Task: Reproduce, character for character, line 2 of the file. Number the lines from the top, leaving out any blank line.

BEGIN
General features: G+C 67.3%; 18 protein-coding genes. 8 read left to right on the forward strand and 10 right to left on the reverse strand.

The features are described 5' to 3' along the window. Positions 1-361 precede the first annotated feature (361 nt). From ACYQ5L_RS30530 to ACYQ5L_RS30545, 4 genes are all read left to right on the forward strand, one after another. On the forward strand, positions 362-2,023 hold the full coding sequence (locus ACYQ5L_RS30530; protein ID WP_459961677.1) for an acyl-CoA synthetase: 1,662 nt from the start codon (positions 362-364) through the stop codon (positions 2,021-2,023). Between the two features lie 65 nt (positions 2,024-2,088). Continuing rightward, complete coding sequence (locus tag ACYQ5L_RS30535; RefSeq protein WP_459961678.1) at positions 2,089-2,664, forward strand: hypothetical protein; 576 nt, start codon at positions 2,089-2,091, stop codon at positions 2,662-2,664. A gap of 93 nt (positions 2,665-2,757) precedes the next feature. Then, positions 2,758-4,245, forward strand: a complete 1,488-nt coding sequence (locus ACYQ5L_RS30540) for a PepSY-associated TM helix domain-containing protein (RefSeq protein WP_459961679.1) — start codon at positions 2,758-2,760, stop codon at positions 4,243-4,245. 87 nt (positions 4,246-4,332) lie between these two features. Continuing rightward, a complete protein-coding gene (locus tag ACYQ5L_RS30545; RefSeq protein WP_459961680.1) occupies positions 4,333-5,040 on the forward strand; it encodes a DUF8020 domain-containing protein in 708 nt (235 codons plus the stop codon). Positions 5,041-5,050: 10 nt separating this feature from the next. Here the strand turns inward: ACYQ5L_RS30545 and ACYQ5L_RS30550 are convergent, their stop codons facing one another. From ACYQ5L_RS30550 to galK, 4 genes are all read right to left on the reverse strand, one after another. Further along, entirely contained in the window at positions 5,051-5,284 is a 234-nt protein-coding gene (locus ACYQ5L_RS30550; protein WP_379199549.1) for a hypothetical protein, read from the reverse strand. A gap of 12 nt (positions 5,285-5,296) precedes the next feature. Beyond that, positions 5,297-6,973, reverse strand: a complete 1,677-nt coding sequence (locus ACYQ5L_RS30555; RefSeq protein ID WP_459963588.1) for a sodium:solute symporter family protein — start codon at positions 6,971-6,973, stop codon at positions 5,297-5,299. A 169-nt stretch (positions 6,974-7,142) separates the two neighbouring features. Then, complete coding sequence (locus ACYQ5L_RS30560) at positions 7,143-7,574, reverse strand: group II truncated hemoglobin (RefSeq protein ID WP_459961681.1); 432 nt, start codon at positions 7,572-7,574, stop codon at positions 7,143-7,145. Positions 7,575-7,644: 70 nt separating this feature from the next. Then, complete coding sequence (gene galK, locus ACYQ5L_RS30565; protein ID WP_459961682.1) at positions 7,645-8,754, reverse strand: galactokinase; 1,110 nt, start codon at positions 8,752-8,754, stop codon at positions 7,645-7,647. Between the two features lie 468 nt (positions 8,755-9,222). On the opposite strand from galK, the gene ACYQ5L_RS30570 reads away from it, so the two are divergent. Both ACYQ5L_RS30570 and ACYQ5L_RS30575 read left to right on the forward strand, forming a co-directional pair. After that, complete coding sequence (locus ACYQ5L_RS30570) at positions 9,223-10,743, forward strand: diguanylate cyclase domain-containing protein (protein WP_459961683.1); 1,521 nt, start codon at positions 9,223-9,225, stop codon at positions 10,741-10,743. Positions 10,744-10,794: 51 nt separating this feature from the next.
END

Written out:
The features are described 5' to 3' along the window. Positions 1-361 precede the first annotated feature (361 nt). From ACYQ5L_RS30530 to ACYQ5L_RS30545, 4 genes are all read left to right on the forward strand, one after another. On the forward strand, positions 362-2,023 hold the full coding sequence (locus ACYQ5L_RS30530; protein ID WP_459961677.1) for an acyl-CoA synthetase: 1,662 nt from the start codon (positions 362-364) through the stop codon (positions 2,021-2,023). Between the two features lie 65 nt (positions 2,024-2,088). Continuing rightward, complete coding sequence (locus tag ACYQ5L_RS30535; RefSeq protein WP_459961678.1) at positions 2,089-2,664, forward strand: hypothetical protein; 576 nt, start codon at positions 2,089-2,091, stop codon at positions 2,662-2,664. A gap of 93 nt (positions 2,665-2,757) precedes the next feature. Then, positions 2,758-4,245, forward strand: a complete 1,488-nt coding sequence (locus ACYQ5L_RS30540) for a PepSY-associated TM helix domain-containing protein (RefSeq protein WP_459961679.1) — start codon at positions 2,758-2,760, stop codon at positions 4,243-4,245. 87 nt (positions 4,246-4,332) lie between these two features. Continuing rightward, a complete protein-coding gene (locus tag ACYQ5L_RS30545; RefSeq protein WP_459961680.1) occupies positions 4,333-5,040 on the forward strand; it encodes a DUF8020 domain-containing protein in 708 nt (235 codons plus the stop codon). Positions 5,041-5,050: 10 nt separating this feature from the next. Here the strand turns inward: ACYQ5L_RS30545 and ACYQ5L_RS30550 are convergent, their stop codons facing one another. From ACYQ5L_RS30550 to galK, 4 genes are all read right to left on the reverse strand, one after another. Further along, entirely contained in the window at positions 5,051-5,284 is a 234-nt protein-coding gene (locus ACYQ5L_RS30550; protein WP_379199549.1) for a hypothetical protein, read from the reverse strand. A gap of 12 nt (positions 5,285-5,296) precedes the next feature. Beyond that, positions 5,297-6,973, reverse strand: a complete 1,677-nt coding sequence (locus ACYQ5L_RS30555; RefSeq protein ID WP_459963588.1) for a sodium:solute symporter family protein — start codon at positions 6,971-6,973, stop codon at positions 5,297-5,299. A 169-nt stretch (positions 6,974-7,142) separates the two neighbouring features. Then, complete coding sequence (locus ACYQ5L_RS30560) at positions 7,143-7,574, reverse strand: group II truncated hemoglobin (RefSeq protein ID WP_459961681.1); 432 nt, start codon at positions 7,572-7,574, stop codon at positions 7,143-7,145. Positions 7,575-7,644: 70 nt separating this feature from the next. Then, complete coding sequence (gene galK, locus ACYQ5L_RS30565; protein ID WP_459961682.1) at positions 7,645-8,754, reverse strand: galactokinase; 1,110 nt, start codon at positions 8,752-8,754, stop codon at positions 7,645-7,647. Between the two features lie 468 nt (positions 8,755-9,222). On the opposite strand from galK, the gene ACYQ5L_RS30570 reads away from it, so the two are divergent. Both ACYQ5L_RS30570 and ACYQ5L_RS30575 read left to right on the forward strand, forming a co-directional pair. After that, complete coding sequence (locus ACYQ5L_RS30570) at positions 9,223-10,743, forward strand: diguanylate cyclase domain-containing protein (protein WP_459961683.1); 1,521 nt, start codon at positions 9,223-9,225, stop codon at positions 10,741-10,743. Positions 10,744-10,794: 51 nt separating this feature from the next.